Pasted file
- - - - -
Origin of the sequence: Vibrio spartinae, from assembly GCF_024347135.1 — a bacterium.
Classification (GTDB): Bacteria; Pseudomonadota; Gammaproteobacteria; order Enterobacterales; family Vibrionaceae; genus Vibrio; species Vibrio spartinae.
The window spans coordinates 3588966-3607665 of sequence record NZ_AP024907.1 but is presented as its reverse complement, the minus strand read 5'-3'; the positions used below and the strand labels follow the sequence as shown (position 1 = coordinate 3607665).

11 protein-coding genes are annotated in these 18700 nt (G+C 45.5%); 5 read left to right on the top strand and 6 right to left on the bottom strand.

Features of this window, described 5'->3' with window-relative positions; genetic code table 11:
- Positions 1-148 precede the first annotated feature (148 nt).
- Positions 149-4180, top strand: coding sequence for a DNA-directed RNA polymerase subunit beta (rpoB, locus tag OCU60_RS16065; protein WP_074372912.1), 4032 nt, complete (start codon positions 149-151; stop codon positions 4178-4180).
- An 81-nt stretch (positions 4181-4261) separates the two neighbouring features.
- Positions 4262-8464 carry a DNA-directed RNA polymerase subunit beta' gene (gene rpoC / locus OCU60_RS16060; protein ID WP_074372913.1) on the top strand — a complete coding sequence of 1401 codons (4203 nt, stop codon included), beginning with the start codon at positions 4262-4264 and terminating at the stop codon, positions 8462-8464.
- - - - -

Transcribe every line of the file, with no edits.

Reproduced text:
Origin of the sequence: Vibrio spartinae, from assembly GCF_024347135.1 — a bacterium.
Classification (GTDB): Bacteria; Pseudomonadota; Gammaproteobacteria; order Enterobacterales; family Vibrionaceae; genus Vibrio; species Vibrio spartinae.
The window spans coordinates 3588966-3607665 of sequence record NZ_AP024907.1 but is presented as its reverse complement, the minus strand read 5'-3'; the positions used below and the strand labels follow the sequence as shown (position 1 = coordinate 3607665).

11 protein-coding genes are annotated in these 18700 nt (G+C 45.5%); 5 read left to right on the top strand and 6 right to left on the bottom strand.

Features of this window, described 5'->3' with window-relative positions; genetic code table 11:
- Positions 1-148 precede the first annotated feature (148 nt).
- Positions 149-4180, top strand: coding sequence for a DNA-directed RNA polymerase subunit beta (rpoB, locus tag OCU60_RS16065; protein WP_074372912.1), 4032 nt, complete (start codon positions 149-151; stop codon positions 4178-4180).
- An 81-nt stretch (positions 4181-4261) separates the two neighbouring features.
- Positions 4262-8464 carry a DNA-directed RNA polymerase subunit beta' gene (gene rpoC / locus OCU60_RS16060; protein ID WP_074372913.1) on the top strand — a complete coding sequence of 1401 codons (4203 nt, stop codon included), beginning with the start codon at positions 4262-4264 and terminating at the stop codon, positions 8462-8464.